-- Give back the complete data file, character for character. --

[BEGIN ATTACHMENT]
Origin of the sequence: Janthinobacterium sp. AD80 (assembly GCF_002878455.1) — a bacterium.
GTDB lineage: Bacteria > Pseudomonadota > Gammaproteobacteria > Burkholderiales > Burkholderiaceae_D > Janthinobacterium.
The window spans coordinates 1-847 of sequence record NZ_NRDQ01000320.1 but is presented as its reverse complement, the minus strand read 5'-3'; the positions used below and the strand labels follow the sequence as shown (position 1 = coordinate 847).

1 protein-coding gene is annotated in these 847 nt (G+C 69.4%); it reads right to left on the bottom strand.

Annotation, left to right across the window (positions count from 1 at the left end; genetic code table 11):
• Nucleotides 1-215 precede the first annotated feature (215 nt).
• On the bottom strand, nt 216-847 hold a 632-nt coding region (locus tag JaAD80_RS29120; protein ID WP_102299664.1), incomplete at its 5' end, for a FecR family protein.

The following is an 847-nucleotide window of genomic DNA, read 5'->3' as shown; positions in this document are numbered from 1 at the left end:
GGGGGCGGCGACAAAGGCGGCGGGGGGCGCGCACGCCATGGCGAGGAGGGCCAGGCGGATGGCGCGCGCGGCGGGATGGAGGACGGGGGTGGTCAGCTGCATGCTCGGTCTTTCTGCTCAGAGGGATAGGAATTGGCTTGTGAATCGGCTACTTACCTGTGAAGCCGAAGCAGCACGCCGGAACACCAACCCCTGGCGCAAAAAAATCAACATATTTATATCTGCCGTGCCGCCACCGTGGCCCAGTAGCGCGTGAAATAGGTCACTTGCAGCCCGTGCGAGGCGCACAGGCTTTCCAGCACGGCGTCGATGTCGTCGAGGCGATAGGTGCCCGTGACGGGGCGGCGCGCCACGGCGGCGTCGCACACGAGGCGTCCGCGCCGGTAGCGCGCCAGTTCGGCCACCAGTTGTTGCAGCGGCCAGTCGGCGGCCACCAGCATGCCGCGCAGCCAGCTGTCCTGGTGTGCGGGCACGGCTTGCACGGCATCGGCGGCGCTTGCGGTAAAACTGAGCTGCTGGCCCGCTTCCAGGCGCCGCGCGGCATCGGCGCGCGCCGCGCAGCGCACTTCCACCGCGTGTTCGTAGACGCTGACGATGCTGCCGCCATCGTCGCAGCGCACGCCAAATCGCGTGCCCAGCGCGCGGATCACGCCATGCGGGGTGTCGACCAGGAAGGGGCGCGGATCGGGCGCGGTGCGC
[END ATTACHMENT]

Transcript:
Origin of the sequence: Janthinobacterium sp. AD80 (assembly GCF_002878455.1) — a bacterium.
GTDB lineage: Bacteria > Pseudomonadota > Gammaproteobacteria > Burkholderiales > Burkholderiaceae_D > Janthinobacterium.
The window spans coordinates 1-847 of sequence record NZ_NRDQ01000320.1 but is presented as its reverse complement, the minus strand read 5'-3'; the positions used below and the strand labels follow the sequence as shown (position 1 = coordinate 847).

1 protein-coding gene is annotated in these 847 nt (G+C 69.4%); it reads right to left on the bottom strand.

Annotation, left to right across the window (positions count from 1 at the left end; genetic code table 11):
• Nucleotides 1-215 precede the first annotated feature (215 nt).
• On the bottom strand, nt 216-847 hold a 632-nt coding region (locus tag JaAD80_RS29120; protein ID WP_102299664.1), incomplete at its 5' end, for a FecR family protein.

The following is an 847-nucleotide window of genomic DNA, read 5'->3' as shown; positions in this document are numbered from 1 at the left end:
GGGGGCGGCGACAAAGGCGGCGGGGGGCGCGCACGCCATGGCGAGGAGGGCCAGGCGGATGGCGCGCGCGGCGGGATGGAGGACGGGGGTGGTCAGCTGCATGCTCGGTCTTTCTGCTCAGAGGGATAGGAATTGGCTTGTGAATCGGCTACTTACCTGTGAAGCCGAAGCAGCACGCCGGAACACCAACCCCTGGCGCAAAAAAATCAACATATTTATATCTGCCGTGCCGCCACCGTGGCCCAGTAGCGCGTGAAATAGGTCACTTGCAGCCCGTGCGAGGCGCACAGGCTTTCCAGCACGGCGTCGATGTCGTCGAGGCGATAGGTGCCCGTGACGGGGCGGCGCGCCACGGCGGCGTCGCACACGAGGCGTCCGCGCCGGTAGCGCGCCAGTTCGGCCACCAGTTGTTGCAGCGGCCAGTCGGCGGCCACCAGCATGCCGCGCAGCCAGCTGTCCTGGTGTGCGGGCACGGCTTGCACGGCATCGGCGGCGCTTGCGGTAAAACTGAGCTGCTGGCCCGCTTCCAGGCGCCGCGCGGCATCGGCGCGCGCCGCGCAGCGCACTTCCACCGCGTGTTCGTAGACGCTGACGATGCTGCCGCCATCGTCGCAGCGCACGCCAAATCGCGTGCCCAGCGCGCGGATCACGCCATGCGGGGTGTCGACCAGGAAGGGGCGCGGATCGGGCGCGGTGCGC